He was a man of simple tastes and unassuming manner: it was often noted with amusement that both his chaplain, Isaac Mann (later Bishop of Cork and Ross), and his house steward Mr Wilde had far more of the grand manner expected of a nobleman.[12] He was happiest at home, rarely leaving it in his leisure time, his main recreation being walks in the surrounding countryside.[13]

Elrington Ball states that though in politics he remained an Englishman, his love for his adopted country, which he scarcely left in the last twenty years of his life, entitles him to be called an honorary Irishman.[14]

Two portraits of Jocelyn by the leading artist Stephen Slaughter were in the possession of the Earl of Roden in 1890. A marble bust by John Bacon was erected to his memory in Sawbridgeworth Church by his son.[15]

Family[edit]

Jocelyn married, firstly, in 1720, Charlotte (died 23 Feb 1747), daughter and co-heiress of Charles Anderson of Worcester, his only son by whom, Robert, succeeded him as second viscount, and was created Earl of Roden of High Roding in the county of Tipperary on 1 December 1771.[2] The death of Charlotte, "the best of wives" caused him intense grief.[16]

On 15 November 1754 Jocelyn married, secondly, Frances, daughter of Thomas Claxton of Dublin, and widow of Richard Parsons, 1st Earl of Rosse. Though short-lived, the marriage was also a happy one.[17] She survived her second husband, and died on 25 May 1772.[2]

Notes[edit]

  1. ^ Barker 1892, p. 399.
  2. ^ a b c d e f g Barker 1892, p. 400.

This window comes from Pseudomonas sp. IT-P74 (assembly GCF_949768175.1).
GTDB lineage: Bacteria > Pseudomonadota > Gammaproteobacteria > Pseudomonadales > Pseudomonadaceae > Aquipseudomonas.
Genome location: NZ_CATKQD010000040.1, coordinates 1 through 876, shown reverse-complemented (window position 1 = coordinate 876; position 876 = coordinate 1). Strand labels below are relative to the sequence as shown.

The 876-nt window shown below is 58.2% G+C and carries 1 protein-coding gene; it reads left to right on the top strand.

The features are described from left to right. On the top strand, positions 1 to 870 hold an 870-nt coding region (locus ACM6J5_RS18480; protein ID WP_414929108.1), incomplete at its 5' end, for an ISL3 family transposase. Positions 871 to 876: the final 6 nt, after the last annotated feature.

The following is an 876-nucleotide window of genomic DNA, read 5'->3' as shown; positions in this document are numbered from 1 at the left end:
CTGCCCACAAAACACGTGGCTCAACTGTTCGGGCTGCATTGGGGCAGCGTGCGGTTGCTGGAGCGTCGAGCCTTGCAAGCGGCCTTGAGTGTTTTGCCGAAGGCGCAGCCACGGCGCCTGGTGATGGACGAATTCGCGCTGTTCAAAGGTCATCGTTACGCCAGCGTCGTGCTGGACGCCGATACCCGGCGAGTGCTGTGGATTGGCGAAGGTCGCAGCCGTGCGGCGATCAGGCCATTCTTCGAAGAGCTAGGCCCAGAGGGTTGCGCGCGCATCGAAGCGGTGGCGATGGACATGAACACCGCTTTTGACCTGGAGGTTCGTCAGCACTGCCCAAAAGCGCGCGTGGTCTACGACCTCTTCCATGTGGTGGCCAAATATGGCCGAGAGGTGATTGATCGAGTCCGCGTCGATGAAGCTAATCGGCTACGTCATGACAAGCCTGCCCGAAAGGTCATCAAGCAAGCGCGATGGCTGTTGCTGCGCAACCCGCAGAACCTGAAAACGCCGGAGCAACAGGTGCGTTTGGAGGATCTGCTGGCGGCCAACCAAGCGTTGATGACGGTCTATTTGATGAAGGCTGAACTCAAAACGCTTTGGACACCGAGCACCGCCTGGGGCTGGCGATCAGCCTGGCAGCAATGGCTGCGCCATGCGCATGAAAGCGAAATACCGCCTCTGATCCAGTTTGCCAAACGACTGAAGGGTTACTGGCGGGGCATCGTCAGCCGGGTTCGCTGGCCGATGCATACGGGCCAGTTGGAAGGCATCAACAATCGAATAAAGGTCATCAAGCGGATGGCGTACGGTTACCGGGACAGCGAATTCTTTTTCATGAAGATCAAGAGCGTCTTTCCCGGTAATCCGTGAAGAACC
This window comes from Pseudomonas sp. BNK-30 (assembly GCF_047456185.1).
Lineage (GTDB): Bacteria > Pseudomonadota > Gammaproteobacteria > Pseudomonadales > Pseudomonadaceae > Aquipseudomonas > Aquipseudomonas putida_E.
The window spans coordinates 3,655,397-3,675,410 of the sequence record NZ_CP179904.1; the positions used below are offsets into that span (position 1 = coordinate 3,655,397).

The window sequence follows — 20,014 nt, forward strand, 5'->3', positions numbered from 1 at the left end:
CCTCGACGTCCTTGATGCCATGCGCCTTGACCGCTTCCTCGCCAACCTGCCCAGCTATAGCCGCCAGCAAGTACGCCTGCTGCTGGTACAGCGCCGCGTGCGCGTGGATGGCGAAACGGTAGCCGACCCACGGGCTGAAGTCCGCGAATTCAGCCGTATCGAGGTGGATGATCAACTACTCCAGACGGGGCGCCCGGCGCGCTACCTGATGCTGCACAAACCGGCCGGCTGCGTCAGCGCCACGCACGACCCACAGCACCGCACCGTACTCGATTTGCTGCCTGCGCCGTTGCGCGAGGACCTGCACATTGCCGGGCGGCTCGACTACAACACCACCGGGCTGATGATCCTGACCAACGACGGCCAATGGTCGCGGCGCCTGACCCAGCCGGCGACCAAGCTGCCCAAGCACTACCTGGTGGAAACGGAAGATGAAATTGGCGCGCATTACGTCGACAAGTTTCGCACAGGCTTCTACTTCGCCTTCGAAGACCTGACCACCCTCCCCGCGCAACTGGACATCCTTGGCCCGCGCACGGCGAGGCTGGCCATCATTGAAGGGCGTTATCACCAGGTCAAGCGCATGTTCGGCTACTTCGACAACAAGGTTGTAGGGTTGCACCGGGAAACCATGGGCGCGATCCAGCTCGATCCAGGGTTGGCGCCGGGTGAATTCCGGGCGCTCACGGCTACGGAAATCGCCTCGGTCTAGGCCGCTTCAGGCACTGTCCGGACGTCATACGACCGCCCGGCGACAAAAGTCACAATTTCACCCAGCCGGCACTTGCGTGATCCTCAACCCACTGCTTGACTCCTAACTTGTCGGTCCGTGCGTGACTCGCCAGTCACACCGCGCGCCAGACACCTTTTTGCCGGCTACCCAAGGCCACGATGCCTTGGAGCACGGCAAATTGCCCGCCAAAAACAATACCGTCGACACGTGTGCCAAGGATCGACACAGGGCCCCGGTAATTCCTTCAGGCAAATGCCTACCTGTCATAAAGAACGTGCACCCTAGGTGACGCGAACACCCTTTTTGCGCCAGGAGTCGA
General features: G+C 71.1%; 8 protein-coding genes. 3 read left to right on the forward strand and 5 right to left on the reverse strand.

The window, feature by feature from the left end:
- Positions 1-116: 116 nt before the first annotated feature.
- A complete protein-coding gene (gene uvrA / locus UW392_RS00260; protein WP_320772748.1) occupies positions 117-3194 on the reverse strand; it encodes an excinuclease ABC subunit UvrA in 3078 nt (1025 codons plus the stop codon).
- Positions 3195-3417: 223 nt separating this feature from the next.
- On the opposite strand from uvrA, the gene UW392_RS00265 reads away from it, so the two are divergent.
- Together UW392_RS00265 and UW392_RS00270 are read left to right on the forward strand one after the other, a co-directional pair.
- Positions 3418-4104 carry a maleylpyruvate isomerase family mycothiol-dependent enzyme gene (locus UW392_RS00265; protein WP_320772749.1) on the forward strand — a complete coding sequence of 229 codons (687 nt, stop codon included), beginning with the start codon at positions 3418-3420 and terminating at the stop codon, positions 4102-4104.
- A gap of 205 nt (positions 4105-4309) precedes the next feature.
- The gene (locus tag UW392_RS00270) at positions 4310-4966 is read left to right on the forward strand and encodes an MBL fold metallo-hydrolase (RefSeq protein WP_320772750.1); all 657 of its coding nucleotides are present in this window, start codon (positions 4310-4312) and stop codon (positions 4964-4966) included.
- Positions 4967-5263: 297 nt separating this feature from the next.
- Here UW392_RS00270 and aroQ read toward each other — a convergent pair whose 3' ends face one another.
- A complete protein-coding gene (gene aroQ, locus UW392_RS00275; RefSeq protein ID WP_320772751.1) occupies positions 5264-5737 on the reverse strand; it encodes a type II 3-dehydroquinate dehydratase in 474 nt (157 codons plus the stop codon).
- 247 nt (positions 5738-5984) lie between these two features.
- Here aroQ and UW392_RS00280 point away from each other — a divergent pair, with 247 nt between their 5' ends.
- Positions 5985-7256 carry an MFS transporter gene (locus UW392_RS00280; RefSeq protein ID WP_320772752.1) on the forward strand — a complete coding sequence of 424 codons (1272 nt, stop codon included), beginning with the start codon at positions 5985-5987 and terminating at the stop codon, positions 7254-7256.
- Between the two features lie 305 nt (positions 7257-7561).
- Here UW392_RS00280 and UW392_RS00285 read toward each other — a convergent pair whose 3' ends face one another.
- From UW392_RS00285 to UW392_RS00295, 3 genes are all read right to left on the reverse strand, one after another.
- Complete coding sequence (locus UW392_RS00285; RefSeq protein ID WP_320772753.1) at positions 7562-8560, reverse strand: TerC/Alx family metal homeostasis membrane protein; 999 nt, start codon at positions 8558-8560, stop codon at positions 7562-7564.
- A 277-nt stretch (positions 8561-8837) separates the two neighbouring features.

3. ^ O'Flanagan, J. Roderick The Irish Bar London 1879 pp.7-9
  4. ^ Barker 1892, p. 400 cites Journals of the Irish House of Lords, iii. 439.
  5. ^ Barker 1892, p. 400 cites Journals of the Irish House of Lords, iii. 547.
  6. ^ O'Rourke, Reverend John History of the Great Irish Famine of 1847 3rd edition Duffy and Co Dublin 1902 p.25
  7. ^ Barker 1892, p. 400 cites Journals of the Irish House of Lords, iii. 576–579.
  8. ^ Barker 1892, p. 400 cites Journals of the Irish House of Lords, iv. 48.
  9. ^ Barker 1892, p. 400 cites George Harris, Life of Lord Hardwicke, ii. 215.
  10. ^ Barker 1892, p. 400 cites Hist. MSS. Comm. 8th Rep. pt. i. p. 443 b.
  11. ^ Barker 1892, p. 400 cites letter British Museum 32737, f. 245.
  12. ^ Ball, F. Elrington The Judges in Ireland 1221-1921 London John Murray 1926 Vol. 2 p.142
  13. ^ Ball p.142
  14. ^ Ball p.142
  15. ^ Barker 1892, p. 400 cites Cussans, Hist. of Hertfordshire, WHundred of Braughing", p. 98.
  16. ^ Ball p.142
  17. ^ Ball p.142

References[edit]

Attribution

Further reading[edit]

Parliament of Ireland
Preceded by
James Peppard
Charles Coote
Member of Parliament for Granard
1725–1727
With: Charles Coote
Succeeded by
James Macartney
John Folliott
Preceded by
Richard Tighe
Hon. William Ponsonby
Member of Parliament for Newtownards
1727–1739
With: Sir John Vesey
Succeeded by
Sir John Vesey
Hon. John Ponsonby
Legal offices
Preceded by
Thomas Marlay
Solicitor-General for Ireland
1727–1730
Succeeded by
John Bowes
Preceded by
Thomas Marlay
Attorney-General for Ireland
1730–1739
Succeeded by
John Bowes
Preceded by
The Lord Wyndham
Lord Chancellor of Ireland
1739–1756
Succeeded by
John Bowes
Peerage of Ireland
New creation Viscount Jocelyn
1755–1756
Succeeded by
Robert Jocelyn
Baron Newport
1743–1756